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hateful to the enemies of the commonwealth. 4. The Romans always inflicted the severest* punishment on faithless allies. 5. I was quite ill, and so I hastened from the city to the country. 6. Marcus had some friends dearer than Caesar.* 7. Did you not seek a more recent report concerning the battle ? 8. Not even after a victory so opportune did he seek the general's friendship. N.B. Beginning at this point, the selections for reading will be found near the end of the volume. (See p. 197.) LESSON LIV IRREGULAR COMPARISON OF ADJECTIVES • THE ABLATIVE WITH COMPARATIVES WITHOUT QUAM . The following six adjectives in -lis form the comparative regularly ; but the superlative is formed by adding -limus to the base of the positive. Leam the meanings and comparison. Positive Comparative Superlative facilis, -€, easy facilior, -ius facillimus, -a, -um difficilis, -e, hard difficilior, -ius difficillimus, -a, -um similis, -e, like similior, -ius simillimus, -a, -um dissimilis, -«, unlike dissimilior, -ius dissimillimus, -a, -um gracilis, -e, slender gracilior, -ius gracillimus, -a, -um humilis, -e, low humilior, -iua humillimus, -a, -um . From the knowledge gained in the preceding lesson we should translate the sentence Nothing is brighter than the sun Nihil est clirius quam 861 But the Romans, especially in negative sentences, often expressed the comparison in this way, Nihil est cUrius sSIe which, literally translated, is Nothing is brighter away from the sun; that is, starting from the sun as a standard, nothing is brighter. This relation is expressed by the separative ablative aCle. Hence the rule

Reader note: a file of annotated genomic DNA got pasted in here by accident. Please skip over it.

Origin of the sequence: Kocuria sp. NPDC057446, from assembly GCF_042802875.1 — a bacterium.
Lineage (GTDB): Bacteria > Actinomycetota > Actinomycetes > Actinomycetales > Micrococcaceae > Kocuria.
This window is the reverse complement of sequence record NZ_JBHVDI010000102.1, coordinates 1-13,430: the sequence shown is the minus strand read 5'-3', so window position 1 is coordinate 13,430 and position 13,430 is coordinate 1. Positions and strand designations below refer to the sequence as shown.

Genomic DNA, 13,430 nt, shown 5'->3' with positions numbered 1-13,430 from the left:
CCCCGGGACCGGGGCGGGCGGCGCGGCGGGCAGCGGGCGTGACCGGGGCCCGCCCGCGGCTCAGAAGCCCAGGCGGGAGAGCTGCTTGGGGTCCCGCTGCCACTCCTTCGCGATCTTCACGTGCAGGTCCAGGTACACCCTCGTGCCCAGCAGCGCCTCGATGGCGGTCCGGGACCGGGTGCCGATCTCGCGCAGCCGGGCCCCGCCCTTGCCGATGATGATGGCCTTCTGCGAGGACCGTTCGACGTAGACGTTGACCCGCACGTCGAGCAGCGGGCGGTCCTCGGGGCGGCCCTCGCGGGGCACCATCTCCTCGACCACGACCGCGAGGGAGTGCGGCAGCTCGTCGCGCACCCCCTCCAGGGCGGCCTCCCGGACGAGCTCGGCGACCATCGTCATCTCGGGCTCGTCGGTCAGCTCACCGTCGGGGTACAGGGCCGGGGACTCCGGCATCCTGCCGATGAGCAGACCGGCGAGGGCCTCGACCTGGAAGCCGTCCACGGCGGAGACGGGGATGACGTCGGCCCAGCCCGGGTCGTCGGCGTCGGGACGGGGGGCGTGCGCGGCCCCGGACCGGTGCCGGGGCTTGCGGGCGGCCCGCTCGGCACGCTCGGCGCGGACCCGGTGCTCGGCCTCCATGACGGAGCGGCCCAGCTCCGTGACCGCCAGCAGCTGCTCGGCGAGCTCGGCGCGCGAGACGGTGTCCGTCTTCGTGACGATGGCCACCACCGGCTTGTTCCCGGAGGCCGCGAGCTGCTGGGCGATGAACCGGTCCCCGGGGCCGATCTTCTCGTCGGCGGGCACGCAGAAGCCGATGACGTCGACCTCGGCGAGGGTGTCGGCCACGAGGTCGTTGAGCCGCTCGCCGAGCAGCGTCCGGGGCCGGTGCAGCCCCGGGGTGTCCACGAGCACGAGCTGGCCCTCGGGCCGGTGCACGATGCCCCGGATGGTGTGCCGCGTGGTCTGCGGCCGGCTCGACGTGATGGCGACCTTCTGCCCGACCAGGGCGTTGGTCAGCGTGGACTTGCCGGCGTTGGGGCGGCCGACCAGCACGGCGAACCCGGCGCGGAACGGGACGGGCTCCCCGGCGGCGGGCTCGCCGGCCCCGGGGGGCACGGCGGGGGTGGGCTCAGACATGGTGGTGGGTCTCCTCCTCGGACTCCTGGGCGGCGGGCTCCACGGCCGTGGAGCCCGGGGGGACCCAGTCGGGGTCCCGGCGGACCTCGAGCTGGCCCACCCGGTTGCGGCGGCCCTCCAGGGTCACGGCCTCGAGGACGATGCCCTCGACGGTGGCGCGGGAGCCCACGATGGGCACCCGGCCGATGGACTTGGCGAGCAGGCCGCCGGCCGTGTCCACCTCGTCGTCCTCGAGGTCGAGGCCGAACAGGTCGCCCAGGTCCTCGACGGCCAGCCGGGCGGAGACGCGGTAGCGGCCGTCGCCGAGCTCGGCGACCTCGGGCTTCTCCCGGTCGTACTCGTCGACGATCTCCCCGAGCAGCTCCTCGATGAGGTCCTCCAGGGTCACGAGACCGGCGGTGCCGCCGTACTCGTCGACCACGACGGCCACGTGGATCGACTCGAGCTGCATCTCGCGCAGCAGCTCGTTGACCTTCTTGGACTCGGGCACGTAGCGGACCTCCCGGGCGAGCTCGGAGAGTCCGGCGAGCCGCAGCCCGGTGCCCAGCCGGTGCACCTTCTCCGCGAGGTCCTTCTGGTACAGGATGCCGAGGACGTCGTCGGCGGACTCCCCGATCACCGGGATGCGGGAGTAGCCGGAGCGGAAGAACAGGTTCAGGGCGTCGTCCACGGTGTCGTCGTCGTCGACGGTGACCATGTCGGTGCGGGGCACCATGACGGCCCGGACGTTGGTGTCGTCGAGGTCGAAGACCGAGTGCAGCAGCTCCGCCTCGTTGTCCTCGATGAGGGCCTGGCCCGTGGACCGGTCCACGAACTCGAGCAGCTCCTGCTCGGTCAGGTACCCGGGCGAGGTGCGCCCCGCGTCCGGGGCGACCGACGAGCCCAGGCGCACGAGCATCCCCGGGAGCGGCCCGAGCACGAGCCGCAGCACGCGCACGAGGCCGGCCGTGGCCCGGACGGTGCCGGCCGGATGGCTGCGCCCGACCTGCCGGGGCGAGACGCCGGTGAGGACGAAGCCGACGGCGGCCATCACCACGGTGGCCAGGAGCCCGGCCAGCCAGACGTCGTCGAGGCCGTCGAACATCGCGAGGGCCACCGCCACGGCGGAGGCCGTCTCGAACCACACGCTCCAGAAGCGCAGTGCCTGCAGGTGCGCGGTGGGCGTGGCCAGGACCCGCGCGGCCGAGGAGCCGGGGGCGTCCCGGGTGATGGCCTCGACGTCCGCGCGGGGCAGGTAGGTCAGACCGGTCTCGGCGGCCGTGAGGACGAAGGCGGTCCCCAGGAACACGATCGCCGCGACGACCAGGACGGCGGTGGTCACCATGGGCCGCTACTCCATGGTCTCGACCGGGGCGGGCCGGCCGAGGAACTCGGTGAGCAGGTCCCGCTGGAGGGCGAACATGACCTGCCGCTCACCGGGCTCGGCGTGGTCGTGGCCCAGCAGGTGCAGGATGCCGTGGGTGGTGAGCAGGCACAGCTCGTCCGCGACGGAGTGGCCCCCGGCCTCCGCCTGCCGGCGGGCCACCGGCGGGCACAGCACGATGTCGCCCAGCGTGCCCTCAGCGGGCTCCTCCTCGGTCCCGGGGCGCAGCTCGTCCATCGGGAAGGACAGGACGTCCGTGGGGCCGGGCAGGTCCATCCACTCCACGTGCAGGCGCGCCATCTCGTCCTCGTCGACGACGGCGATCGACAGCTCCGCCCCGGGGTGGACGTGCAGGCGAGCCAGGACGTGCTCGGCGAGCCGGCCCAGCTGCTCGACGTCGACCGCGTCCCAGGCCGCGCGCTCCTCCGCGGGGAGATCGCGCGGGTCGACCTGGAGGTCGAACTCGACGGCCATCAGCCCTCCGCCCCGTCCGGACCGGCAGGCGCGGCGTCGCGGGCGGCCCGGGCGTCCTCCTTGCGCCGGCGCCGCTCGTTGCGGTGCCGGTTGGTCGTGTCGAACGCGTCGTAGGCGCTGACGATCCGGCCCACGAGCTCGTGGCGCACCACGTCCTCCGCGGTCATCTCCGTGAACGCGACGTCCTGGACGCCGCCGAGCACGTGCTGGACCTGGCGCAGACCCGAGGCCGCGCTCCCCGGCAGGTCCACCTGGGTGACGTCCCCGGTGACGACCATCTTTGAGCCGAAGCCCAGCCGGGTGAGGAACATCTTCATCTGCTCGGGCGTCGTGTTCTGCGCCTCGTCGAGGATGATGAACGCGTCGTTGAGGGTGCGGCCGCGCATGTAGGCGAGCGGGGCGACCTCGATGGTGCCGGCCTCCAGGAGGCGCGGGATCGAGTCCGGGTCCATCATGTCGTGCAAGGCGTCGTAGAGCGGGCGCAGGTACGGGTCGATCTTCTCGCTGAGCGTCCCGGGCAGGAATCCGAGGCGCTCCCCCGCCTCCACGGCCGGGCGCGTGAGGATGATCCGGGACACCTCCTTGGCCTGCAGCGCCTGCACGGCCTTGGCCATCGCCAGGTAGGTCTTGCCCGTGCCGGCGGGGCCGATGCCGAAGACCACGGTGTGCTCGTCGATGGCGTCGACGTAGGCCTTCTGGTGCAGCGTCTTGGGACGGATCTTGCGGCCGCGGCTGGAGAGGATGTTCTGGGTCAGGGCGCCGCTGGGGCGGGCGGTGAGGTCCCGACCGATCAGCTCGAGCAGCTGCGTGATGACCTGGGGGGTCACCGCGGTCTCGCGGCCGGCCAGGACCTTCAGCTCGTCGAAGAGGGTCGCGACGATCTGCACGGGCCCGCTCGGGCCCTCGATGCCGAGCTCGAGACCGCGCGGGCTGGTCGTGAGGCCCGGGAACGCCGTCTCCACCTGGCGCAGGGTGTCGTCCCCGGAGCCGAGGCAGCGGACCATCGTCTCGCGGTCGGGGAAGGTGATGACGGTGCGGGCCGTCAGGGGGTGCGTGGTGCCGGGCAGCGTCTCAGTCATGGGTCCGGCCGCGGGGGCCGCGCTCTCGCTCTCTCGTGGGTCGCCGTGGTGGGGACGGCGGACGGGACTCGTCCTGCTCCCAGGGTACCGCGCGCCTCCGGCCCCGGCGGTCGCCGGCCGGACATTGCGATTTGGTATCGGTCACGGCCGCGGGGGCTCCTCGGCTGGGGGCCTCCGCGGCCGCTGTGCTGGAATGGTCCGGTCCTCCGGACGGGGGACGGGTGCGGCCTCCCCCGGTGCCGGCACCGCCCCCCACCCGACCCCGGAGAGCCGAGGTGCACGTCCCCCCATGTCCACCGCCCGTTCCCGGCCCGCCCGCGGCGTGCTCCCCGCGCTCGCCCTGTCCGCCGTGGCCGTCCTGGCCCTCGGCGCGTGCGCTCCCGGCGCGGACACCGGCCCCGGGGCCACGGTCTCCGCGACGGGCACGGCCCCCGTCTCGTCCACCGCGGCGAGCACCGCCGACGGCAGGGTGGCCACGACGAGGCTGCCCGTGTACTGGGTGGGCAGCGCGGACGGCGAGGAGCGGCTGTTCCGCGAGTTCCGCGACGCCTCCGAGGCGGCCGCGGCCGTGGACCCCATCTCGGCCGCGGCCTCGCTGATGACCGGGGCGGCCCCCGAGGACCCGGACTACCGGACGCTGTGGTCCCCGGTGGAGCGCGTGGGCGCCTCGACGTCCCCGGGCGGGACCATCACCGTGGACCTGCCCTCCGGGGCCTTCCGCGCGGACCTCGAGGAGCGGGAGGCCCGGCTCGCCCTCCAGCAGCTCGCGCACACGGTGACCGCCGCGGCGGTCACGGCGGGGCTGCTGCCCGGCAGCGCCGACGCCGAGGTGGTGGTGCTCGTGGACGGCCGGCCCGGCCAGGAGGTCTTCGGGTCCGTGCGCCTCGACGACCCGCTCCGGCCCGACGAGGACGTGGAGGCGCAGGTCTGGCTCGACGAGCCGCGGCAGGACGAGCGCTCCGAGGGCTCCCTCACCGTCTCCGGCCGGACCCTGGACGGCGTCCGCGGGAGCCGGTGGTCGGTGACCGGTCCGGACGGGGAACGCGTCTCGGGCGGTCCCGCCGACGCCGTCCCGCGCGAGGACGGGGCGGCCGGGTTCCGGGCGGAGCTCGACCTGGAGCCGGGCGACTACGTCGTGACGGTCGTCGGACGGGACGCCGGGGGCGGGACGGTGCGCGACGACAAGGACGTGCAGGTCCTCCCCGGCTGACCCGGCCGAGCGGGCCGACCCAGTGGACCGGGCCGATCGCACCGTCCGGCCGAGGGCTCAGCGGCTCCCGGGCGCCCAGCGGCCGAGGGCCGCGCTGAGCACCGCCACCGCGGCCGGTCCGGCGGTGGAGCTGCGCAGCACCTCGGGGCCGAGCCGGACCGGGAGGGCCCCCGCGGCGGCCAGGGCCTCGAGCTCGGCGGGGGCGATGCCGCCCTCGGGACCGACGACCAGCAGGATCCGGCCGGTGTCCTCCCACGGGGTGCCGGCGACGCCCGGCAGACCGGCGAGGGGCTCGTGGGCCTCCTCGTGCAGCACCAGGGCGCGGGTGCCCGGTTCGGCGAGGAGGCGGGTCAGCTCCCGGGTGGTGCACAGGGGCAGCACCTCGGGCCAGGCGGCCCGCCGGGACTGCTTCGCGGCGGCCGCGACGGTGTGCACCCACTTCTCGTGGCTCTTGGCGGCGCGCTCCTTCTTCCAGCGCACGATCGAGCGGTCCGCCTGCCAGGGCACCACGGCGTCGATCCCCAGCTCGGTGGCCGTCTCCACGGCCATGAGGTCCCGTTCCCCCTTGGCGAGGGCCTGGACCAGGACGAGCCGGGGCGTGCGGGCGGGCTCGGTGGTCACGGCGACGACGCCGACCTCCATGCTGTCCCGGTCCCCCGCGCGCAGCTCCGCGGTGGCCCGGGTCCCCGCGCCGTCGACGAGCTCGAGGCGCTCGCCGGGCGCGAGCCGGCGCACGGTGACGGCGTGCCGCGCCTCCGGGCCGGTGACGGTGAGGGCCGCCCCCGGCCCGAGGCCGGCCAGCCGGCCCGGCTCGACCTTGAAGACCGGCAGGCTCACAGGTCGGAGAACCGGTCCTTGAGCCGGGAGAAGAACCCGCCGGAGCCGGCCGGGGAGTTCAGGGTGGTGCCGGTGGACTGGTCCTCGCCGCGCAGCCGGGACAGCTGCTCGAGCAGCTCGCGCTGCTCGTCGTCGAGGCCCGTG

- Use the superlative of graria. • Accusative. In a comparison the noun
after quam is in the same case as the one before it.